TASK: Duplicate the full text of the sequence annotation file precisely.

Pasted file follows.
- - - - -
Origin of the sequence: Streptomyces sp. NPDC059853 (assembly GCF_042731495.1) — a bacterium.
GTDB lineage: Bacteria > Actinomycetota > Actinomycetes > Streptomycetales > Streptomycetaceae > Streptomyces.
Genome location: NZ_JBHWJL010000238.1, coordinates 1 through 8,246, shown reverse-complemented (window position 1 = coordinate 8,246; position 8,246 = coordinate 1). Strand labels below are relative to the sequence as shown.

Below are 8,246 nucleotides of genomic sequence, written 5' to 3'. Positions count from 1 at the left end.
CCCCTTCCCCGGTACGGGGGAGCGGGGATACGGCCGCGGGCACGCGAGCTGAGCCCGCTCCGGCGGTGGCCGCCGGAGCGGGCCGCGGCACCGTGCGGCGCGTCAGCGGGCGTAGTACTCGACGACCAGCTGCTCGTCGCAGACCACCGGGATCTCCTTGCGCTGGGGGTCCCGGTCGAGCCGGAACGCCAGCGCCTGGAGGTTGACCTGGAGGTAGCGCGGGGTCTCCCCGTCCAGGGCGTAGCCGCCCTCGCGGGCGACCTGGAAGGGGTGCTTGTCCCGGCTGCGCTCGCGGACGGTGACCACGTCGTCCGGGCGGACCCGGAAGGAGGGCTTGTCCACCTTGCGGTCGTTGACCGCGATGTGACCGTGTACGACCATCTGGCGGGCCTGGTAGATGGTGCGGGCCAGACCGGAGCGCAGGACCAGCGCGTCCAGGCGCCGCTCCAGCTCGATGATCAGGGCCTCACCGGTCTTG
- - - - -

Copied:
Origin of the sequence: Streptomyces sp. NPDC059853 (assembly GCF_042731495.1) — a bacterium.
GTDB lineage: Bacteria > Actinomycetota > Actinomycetes > Streptomycetales > Streptomycetaceae > Streptomyces.
Genome location: NZ_JBHWJL010000238.1, coordinates 1 through 8,246, shown reverse-complemented (window position 1 = coordinate 8,246; position 8,246 = coordinate 1). Strand labels below are relative to the sequence as shown.

Below are 8,246 nucleotides of genomic sequence, written 5' to 3'. Positions count from 1 at the left end.
CCCCTTCCCCGGTACGGGGGAGCGGGGATACGGCCGCGGGCACGCGAGCTGAGCCCGCTCCGGCGGTGGCCGCCGGAGCGGGCCGCGGCACCGTGCGGCGCGTCAGCGGGCGTAGTACTCGACGACCAGCTGCTCGTCGCAGACCACCGGGATCTCCTTGCGCTGGGGGTCCCGGTCGAGCCGGAACGCCAGCGCCTGGAGGTTGACCTGGAGGTAGCGCGGGGTCTCCCCGTCCAGGGCGTAGCCGCCCTCGCGGGCGACCTGGAAGGGGTGCTTGTCCCGGCTGCGCTCGCGGACGGTGACCACGTCGTCCGGGCGGACCCGGAAGGAGGGCTTGTCCACCTTGCGGTCGTTGACCGCGATGTGACCGTGTACGACCATCTGGCGGGCCTGGTAGATGGTGCGGGCCAGACCGGAGCGCAGGACCAGCGCGTCCAGGCGCCGCTCCAGCTCGATGATCAGGGCCTCACCGGTCTTG